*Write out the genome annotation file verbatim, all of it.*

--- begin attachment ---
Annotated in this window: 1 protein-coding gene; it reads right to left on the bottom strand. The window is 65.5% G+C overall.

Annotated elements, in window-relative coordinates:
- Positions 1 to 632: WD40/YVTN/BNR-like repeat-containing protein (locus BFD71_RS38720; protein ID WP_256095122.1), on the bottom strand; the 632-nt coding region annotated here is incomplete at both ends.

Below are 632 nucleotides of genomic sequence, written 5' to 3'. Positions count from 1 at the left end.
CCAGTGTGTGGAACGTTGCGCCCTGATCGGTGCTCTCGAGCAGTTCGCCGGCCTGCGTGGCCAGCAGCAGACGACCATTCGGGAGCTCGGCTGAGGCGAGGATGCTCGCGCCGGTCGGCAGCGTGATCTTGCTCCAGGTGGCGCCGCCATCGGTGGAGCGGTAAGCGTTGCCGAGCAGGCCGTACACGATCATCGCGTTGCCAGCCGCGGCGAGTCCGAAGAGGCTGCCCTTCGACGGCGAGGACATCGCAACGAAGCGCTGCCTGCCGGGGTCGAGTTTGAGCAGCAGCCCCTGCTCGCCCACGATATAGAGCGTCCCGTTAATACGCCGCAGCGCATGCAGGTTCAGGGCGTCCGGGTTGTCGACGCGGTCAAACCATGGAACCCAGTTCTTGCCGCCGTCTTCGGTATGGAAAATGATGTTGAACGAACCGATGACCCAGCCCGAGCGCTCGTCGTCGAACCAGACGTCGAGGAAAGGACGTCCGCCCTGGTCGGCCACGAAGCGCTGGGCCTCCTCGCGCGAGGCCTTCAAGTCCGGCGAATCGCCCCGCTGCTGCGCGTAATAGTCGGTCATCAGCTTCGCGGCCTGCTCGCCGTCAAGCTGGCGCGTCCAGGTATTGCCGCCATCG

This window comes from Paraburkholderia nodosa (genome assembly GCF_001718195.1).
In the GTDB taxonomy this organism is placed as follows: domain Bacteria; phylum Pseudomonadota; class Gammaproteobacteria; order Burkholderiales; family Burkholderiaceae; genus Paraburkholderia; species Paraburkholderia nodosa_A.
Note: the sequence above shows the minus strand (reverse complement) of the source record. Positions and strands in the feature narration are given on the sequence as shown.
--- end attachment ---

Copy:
Annotated in this window: 1 protein-coding gene; it reads right to left on the bottom strand. The window is 65.5% G+C overall.

Annotated elements, in window-relative coordinates:
- Positions 1 to 632: WD40/YVTN/BNR-like repeat-containing protein (locus BFD71_RS38720; protein ID WP_256095122.1), on the bottom strand; the 632-nt coding region annotated here is incomplete at both ends.

Below are 632 nucleotides of genomic sequence, written 5' to 3'. Positions count from 1 at the left end.
CCAGTGTGTGGAACGTTGCGCCCTGATCGGTGCTCTCGAGCAGTTCGCCGGCCTGCGTGGCCAGCAGCAGACGACCATTCGGGAGCTCGGCTGAGGCGAGGATGCTCGCGCCGGTCGGCAGCGTGATCTTGCTCCAGGTGGCGCCGCCATCGGTGGAGCGGTAAGCGTTGCCGAGCAGGCCGTACACGATCATCGCGTTGCCAGCCGCGGCGAGTCCGAAGAGGCTGCCCTTCGACGGCGAGGACATCGCAACGAAGCGCTGCCTGCCGGGGTCGAGTTTGAGCAGCAGCCCCTGCTCGCCCACGATATAGAGCGTCCCGTTAATACGCCGCAGCGCATGCAGGTTCAGGGCGTCCGGGTTGTCGACGCGGTCAAACCATGGAACCCAGTTCTTGCCGCCGTCTTCGGTATGGAAAATGATGTTGAACGAACCGATGACCCAGCCCGAGCGCTCGTCGTCGAACCAGACGTCGAGGAAAGGACGTCCGCCCTGGTCGGCCACGAAGCGCTGGGCCTCCTCGCGCGAGGCCTTCAAGTCCGGCGAATCGCCCCGCTGCTGCGCGTAATAGTCGGTCATCAGCTTCGCGGCCTGCTCGCCGTCAAGCTGGCGCGTCCAGGTATTGCCGCCATCG

This window comes from Paraburkholderia nodosa (genome assembly GCF_001718195.1).
In the GTDB taxonomy this organism is placed as follows: domain Bacteria; phylum Pseudomonadota; class Gammaproteobacteria; order Burkholderiales; family Burkholderiaceae; genus Paraburkholderia; species Paraburkholderia nodosa_A.
Note: the sequence above shows the minus strand (reverse complement) of the source record. Positions and strands in the feature narration are given on the sequence as shown.